Logos are often the key identifiers of a business. As the mark with which your customers will identify your products or services, they are central to your business’ brand. Therefore, it is important to ensure others cannot copy your logo without your permission. In this article, we explain whether copyright protects your logo.

Logos as Artworks

The Copyright Act recognises several categories of content that are protected by copyright. One of these is ‘artistic works’. Artistic works include paintings, drawings, cartoons and more. If your logo has a certain level of creativity and originality, it may fall into the category of an ‘artistic work’. For your logo to fall into this category, it must require some level of skill and effort to create. Additionally, it must have been created by a human, not automatically generated by a computer.

While you may not think that certain logos deserve the status of ‘artistic works’, the courts are fairly lenient with this definition. They consider relatively simple logos to be ‘artistic works’ for the purposes of copyright. For example, the court decided that the letter “R” written in a stylish font in the “Rolan Corporation” logo is an ‘artistic work’. Similarly, the court deemed that the “Aussie Home Loans” logo is an ‘artistic work’. Therefore, as long as your logo is original and has some level of creativity, it is likely to be an ‘artistic work’ and therefore copyright protected.

Ownership of Copyright

Additionally, it is important to consider who owns the copyright. If a graphic designer creates your logo, you should ensure there is a written agreement between you that you own the logo. In this situation, you may take ownership of the economic rights of your logo, whereas the creator will always own the moral rights.

Copyright Infringement

If copyright protection applies to your logo, it is an infringement for somebody else to use a ‘substantial’ part of it without your permission. A substantial part is an important, distinctive or essential part of your logo. The court determines this in a qualitative, rather than quantitative, manner. It is a misconception that changing a copyrighted piece by 10% means that you are not infringing copyright. To determine whether a competitor has replicated a substantial part of your logo, consider whether consumers would still associate the new logo with your products.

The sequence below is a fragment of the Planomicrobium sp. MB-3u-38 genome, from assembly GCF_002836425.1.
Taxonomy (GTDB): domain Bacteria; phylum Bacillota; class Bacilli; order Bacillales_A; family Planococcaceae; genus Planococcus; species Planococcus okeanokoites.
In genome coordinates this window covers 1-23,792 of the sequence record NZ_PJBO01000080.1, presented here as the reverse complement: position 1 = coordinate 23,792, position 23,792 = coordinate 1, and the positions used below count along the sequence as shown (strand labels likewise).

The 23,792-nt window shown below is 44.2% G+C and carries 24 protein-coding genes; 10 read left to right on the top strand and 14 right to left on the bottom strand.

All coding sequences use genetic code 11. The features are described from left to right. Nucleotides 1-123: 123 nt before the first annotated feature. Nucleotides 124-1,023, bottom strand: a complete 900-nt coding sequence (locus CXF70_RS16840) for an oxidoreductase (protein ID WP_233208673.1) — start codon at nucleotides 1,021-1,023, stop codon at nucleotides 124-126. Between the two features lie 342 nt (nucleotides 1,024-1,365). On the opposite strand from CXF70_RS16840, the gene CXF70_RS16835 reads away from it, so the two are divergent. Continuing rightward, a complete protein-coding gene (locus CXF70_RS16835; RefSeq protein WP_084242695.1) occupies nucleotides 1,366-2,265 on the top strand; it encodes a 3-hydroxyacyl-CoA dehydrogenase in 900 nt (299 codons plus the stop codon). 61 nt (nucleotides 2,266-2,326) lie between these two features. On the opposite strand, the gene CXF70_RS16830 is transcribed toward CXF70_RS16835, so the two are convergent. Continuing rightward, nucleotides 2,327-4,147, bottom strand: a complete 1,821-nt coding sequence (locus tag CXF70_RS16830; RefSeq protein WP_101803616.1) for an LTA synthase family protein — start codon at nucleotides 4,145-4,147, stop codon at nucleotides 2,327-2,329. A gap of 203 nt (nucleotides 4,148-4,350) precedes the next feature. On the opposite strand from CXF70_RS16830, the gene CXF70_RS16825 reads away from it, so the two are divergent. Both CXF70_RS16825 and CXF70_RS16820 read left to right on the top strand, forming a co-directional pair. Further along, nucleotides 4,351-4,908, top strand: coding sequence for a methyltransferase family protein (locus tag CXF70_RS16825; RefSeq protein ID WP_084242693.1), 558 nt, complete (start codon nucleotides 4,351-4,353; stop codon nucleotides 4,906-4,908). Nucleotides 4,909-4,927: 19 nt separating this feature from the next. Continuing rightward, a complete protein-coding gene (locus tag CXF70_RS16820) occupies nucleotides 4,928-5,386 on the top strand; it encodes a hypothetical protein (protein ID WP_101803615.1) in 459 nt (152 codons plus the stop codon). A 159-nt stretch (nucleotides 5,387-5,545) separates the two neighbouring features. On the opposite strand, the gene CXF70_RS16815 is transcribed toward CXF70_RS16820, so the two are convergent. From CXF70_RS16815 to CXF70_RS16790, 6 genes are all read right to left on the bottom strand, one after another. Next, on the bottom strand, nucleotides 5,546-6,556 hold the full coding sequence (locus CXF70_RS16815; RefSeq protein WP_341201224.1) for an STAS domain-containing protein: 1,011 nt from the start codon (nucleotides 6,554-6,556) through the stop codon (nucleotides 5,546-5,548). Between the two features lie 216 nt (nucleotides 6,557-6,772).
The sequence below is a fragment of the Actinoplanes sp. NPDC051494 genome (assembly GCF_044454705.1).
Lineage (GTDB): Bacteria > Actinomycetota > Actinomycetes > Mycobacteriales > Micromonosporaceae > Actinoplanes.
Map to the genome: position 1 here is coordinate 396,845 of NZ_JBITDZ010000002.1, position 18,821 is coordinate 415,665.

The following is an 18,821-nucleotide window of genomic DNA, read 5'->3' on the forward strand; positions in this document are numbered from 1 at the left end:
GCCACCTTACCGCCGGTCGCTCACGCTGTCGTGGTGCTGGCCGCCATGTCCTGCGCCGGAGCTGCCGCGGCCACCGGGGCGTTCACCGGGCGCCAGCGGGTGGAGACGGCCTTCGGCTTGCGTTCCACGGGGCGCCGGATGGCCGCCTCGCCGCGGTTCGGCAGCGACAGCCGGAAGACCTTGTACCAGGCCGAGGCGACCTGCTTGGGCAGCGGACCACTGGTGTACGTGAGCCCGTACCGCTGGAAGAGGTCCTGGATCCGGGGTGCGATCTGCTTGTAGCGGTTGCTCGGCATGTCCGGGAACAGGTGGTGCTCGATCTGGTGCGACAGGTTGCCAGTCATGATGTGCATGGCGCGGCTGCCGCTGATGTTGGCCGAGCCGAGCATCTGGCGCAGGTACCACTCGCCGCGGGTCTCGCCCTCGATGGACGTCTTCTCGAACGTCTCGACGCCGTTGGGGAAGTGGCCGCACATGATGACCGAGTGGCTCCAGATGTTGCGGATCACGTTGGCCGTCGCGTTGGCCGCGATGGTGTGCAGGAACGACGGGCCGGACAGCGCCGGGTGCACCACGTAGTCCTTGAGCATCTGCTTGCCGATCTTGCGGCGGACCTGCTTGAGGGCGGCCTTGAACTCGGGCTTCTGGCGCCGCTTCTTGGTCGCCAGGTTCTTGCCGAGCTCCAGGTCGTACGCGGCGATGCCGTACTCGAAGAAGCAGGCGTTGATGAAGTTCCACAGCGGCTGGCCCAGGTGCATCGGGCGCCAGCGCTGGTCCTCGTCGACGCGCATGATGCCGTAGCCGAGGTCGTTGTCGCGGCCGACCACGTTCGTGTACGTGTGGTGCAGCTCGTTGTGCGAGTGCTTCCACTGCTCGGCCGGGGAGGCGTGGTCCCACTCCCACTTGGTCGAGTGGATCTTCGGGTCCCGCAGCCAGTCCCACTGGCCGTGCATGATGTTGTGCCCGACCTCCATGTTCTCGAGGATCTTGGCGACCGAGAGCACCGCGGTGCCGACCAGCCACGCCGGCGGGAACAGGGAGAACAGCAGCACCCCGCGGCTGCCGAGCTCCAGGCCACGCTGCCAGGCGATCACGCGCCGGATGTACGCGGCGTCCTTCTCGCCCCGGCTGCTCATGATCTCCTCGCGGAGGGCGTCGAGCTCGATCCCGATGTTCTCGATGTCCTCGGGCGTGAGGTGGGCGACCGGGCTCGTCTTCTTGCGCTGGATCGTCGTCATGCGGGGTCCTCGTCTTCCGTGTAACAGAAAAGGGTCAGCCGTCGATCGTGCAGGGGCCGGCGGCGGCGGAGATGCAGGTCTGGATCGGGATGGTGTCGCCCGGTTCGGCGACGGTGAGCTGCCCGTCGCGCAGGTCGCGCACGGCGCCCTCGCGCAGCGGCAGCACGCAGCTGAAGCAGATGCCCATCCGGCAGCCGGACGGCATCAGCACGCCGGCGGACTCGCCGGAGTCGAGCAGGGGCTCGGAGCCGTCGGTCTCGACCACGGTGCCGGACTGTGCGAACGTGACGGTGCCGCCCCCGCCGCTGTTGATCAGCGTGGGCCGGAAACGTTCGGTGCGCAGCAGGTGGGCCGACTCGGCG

Exceptions to Copyright Infringement

An exception to copyright that is particularly relevant to logos is ‘incidental’ filming or televising. This covers situations when the primary focus of a film or broadcast is not your logo, but your logo happens to appear in it. If your logo appears in the background of a film or broadcast, the person filming is not infringing upon your copyright.  

Additionally, it is okay to use copyrighted logos in situations of fair dealing. That is when somebody uses the logo for:

  • research or study;
  • criticism or review;
  • parody or satire; or
  • reporting the news.

Differences Between Trademark and Copyright

Trade marks are identifiers used to make your products and services stand out from your competitors’. They include logos, names, colours, shapes and scents: anything that is capable of distinguishing your business from your competitors. When you register a trade mark, you have the right to stop competitors from using your trade mark (or one very similar). The purpose of trade mark protection is to prevent competitors from using deceivingly similar logos and benefitting from your brand.

Copyright automatically covers original content, without the need to register. However, copyright laws do not protect the name or idea associated with the content. Rather, copyright protects the way you express an idea.

For example, slogans and business names do not receive copyright protection, as they are merely ideas or facts rather than a creative expression of ideas. If you want to protect your slogan or business name, you need to register a trade mark.

Even when copyright protects your logo, a trade mark registration reinforces this protection. Both rights work together and simultaneously to protect your brand.

Key Takeaways

Protecting your logo is essential to protecting your brand. It ensures that your products remain distinguishable from your competitors’. Copyright protects your logo if it is creative enough to qualify as an ‘artistic work’. However, many companies still choose to register their logo as a trade mark for reinforced brand protection against copycats

If you need assistance determining whether copyright protects your logo, get in touch with LegalVision’s IP lawyers on 1300 544 755 or fill out the form on this page.

Eugenia Munoz
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